5 takes: Mariners’ ace, manager show some fire

May 16, 2014, 9:42 AM | Updated: Jul 13, 2014, 7:41 pm

Felix Hernandez earned the first ejection of his career when he was tossed while leaving Monday’s game. (AP)

By Michael Grey

Five thoughts on the week that was in Seattle sports and beyond:

Don’t make Felix angry; you wouldn’t like him when he’s angry.

Monday night at Safeco Field was a beautiful evening here in Seattle. The sun was out, the skies were clear, temps were in the mid-70s and The King was out on the hill facing a team that he had thrown a perfect game against the last time he faced them in SoDo. Felix handled his business well into the sixth inning with a comfy 9-0 lead when a questionable call on a pitch cost him an out and the Rays went on to post three runs. Upon being called off the hill by manager Lloyd McClendon, Felix let the home-plate ump know what he thought about the botched call and was tossed from the game for the first time in his career. Think about that. A pitcher that just went 6 and 2/3, threw over 100 pitches and was leaving the game with a six-run lead was so angry that he was thrown out of the game. I have been accused of pumping sunshine on this Mariners team but if you want to know the difference between 2013 and 2014 look no further than the passion on the field Monday evening. This team has proven that it will grind when things are not going well and that it will grind when it’s way out in front. This is a passionate crew, a different team. Look no further than a new face from the most familiar name in the clubhouse on his way to the showers for proof.

Speaking of angry, how about the new guy?

After Felix looked virtually unstoppable in Monday’s game against the Rays, the offense took the rest of the series off. Hisashi Iwakuma pitched eight shutout innings Tuesday but only received a single run worth of support that didn’t hold up in the ninth when Fernando Rodney served up a pair. Then in Game 3, Jake Odorizzi was working on a no-hitter into the sixth until James Jones finally registered a hit. The Mariners ended up being shut out, losing 2-0. The biggest hit of the last two games of the series was actually McClendon’s eighth-inning meltdown after a botched strike call on John Buck. Flashing more than a little Lou Piniella, McClendon lit into the ump like he was being paid by the insult. First he shouted, then he tossed his hat into the infield, then he shouted some more, then he got his hat back, then he shouted some more, then he tossed his hat to the fans like John Cena and stormed off. Say what you will about his lineup decisions, the new skipper doesn’t lack for fire and won’t hesitate to rip someone when he thinks it will help his team. Three games. One win. Two ejections. If nothing else, it was fun.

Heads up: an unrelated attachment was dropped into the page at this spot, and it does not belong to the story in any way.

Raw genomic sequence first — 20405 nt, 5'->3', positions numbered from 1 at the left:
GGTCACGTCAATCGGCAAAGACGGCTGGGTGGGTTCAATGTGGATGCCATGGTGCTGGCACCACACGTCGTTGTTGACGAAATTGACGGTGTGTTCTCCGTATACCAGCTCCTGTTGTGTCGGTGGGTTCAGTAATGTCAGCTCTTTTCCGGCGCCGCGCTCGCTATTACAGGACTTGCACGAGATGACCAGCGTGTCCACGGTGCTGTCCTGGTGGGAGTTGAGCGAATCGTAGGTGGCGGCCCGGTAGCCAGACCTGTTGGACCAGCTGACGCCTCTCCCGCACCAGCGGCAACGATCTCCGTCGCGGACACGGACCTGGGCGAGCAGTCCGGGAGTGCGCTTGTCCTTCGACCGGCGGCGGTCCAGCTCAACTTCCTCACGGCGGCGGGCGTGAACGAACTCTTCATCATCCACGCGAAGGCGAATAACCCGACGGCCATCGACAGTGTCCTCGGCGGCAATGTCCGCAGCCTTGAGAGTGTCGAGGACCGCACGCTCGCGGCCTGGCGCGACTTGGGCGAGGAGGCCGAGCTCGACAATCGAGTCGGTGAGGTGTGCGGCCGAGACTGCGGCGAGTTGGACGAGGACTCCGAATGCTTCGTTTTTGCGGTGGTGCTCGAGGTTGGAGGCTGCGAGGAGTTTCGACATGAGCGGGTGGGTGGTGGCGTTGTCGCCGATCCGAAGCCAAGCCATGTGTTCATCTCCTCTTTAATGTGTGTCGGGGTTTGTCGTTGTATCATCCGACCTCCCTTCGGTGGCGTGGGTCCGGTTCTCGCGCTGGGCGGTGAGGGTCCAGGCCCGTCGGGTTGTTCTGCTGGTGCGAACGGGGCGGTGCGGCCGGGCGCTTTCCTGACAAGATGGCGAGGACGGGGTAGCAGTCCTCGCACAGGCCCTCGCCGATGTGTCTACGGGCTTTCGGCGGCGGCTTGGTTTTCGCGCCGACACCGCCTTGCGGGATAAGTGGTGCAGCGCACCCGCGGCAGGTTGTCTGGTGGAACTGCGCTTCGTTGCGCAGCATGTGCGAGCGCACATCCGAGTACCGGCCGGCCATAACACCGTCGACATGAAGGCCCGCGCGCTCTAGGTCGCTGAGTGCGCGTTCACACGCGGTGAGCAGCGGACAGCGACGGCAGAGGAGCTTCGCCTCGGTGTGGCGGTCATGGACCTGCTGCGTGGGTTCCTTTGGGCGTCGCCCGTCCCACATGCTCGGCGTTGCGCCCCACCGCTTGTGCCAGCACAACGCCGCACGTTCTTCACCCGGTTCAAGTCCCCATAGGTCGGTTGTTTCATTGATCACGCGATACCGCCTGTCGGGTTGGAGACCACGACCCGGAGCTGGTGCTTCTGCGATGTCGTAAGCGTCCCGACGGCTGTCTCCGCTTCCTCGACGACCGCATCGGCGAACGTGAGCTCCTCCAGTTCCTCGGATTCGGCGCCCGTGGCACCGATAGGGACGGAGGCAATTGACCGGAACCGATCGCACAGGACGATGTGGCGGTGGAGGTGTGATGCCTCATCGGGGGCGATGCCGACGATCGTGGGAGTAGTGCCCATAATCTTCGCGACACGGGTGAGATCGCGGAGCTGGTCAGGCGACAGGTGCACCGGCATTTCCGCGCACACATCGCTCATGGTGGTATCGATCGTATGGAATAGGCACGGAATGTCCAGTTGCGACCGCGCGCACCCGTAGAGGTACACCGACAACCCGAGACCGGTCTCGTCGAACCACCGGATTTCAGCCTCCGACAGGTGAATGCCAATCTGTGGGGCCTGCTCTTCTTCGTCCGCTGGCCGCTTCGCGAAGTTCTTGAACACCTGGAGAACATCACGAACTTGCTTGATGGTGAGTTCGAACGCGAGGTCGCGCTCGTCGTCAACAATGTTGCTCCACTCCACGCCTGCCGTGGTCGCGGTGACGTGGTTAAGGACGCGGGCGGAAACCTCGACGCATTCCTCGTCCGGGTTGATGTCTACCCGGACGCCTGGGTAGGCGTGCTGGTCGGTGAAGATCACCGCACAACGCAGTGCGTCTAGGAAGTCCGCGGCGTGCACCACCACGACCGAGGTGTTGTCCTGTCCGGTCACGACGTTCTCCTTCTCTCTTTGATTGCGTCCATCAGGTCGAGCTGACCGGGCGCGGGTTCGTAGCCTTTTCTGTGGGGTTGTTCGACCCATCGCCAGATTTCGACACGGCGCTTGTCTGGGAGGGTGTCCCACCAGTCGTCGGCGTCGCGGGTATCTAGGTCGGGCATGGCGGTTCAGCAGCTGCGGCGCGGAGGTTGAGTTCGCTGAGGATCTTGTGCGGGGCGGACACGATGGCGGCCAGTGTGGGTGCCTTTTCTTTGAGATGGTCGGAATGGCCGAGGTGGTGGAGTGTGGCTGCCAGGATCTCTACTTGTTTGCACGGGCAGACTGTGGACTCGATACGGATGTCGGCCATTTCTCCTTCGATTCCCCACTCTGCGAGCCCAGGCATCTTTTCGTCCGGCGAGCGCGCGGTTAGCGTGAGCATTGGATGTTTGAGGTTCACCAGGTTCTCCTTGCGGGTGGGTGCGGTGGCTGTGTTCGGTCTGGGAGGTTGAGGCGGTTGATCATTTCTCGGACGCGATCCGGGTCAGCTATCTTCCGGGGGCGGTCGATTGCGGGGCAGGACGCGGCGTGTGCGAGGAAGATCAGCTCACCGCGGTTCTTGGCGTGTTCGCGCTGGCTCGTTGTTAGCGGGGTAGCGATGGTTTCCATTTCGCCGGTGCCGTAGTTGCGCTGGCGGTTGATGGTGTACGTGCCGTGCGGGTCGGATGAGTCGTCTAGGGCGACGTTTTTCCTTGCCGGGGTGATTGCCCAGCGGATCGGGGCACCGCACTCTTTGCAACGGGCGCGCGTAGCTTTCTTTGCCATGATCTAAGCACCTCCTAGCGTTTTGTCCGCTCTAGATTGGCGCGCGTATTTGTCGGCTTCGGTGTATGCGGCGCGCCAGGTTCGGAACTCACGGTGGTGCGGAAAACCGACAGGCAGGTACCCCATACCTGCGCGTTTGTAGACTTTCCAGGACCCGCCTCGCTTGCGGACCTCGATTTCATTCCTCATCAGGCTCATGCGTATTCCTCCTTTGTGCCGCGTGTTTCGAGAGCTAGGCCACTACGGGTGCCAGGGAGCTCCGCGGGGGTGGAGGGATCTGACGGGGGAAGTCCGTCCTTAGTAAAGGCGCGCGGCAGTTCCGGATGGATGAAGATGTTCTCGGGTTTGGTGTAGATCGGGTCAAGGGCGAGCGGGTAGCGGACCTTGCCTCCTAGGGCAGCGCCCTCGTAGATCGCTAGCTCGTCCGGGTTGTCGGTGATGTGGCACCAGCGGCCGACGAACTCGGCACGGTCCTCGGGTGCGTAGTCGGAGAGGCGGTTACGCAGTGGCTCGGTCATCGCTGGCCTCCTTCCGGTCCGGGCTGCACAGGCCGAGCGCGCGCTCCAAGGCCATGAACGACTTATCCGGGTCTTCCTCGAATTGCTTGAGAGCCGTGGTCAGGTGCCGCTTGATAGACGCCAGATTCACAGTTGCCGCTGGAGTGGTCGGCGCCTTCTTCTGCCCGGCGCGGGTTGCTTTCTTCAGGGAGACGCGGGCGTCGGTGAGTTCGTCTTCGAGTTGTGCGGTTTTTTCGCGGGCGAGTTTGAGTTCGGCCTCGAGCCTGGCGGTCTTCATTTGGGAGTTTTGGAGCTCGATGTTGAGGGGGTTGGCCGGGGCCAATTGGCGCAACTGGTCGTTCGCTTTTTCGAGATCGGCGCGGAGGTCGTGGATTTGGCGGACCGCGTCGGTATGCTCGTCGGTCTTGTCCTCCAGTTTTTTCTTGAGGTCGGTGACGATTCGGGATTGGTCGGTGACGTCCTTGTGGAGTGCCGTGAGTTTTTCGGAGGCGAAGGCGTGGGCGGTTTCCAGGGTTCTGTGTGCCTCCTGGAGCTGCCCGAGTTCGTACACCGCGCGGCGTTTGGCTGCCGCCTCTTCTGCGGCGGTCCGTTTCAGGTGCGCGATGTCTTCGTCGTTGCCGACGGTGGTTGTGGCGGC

What now?

The Sounders were riding a franchise-high five-game winning streak when that same number would come back to haunt them in a 5-0 drubbing by New England last Sunday. Obviously there was no way that the Sounders were going to continue winning the way that they were without a loss but the club not only has to overcome its first loss in a month and a half but the announcement that Clint Dempsey, Brad Evans and Deandre Yedlin will all be on the 30-man roster for Team USA heading into the World Cup. Coming back from an embarrassing loss should be easy for a talent-deep club like Seattle, but there are legitimate questions to be asked about what this team will look like without its best talent on offense (Dempsey) and defense (Yedlin) and its most experienced player (Evans) for the extended stretch of the World Cup. The Sounders’ depth will be tested and while the early points earned will be help, this team will need to find a new way to win in the weeks to come.

Grading on a curve.

The “grading” of NFL draft classes has to be among the sillier of annual sports rituals. Not only is there no way to accurately analyze unproven rookies until they’ve had a chance to, ya know, play football, but the pundit powers-that-be have no way of knowing which players will continue to develop beyond their college abilities. Nonetheless, the NFL is king and there’s no analysis like over-analysis, which is precisely what the league is all about. In the NFL, it doesn’t matter if the talk is all unsubstantiated guesswork, just keep talking. With that said, Seahawks fans should be encouraged to see middling-to-mediocre (that’s “mediocre”) draft grades from most of the “experts”. General manager John Schneider and coach Pete Carroll have seen this type of analysis before (see: 2012) and come out of it looking much smarter for their efforts. For all the reasons I’ve listed above I won’t bore you with any contrived analysis of this year’s crop of players but I do believe in trends, and if the Seahawks’ draft picks have the draftniks scratching their heads, I’ll take that as a good sign.

One lap around the sun.

Monday marked one year for me here in Seattle and I would just like to thank anyone and everyone that’s taken the time to be a part of my move here with the radio show, this column or at the games. This is an incredible place and learning about Seattle, Washington and the Pacific Northwest has been a wonderful adventure. Looking forward to finding out what Year 2 holds. Thank you.

Thanks for reading, enjoy your weekend and if you feel the need to know more stuff that I think about please follow me on Twitter @TheMichaelGrey.

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5 takes: Mariners’ ace, manager show some fire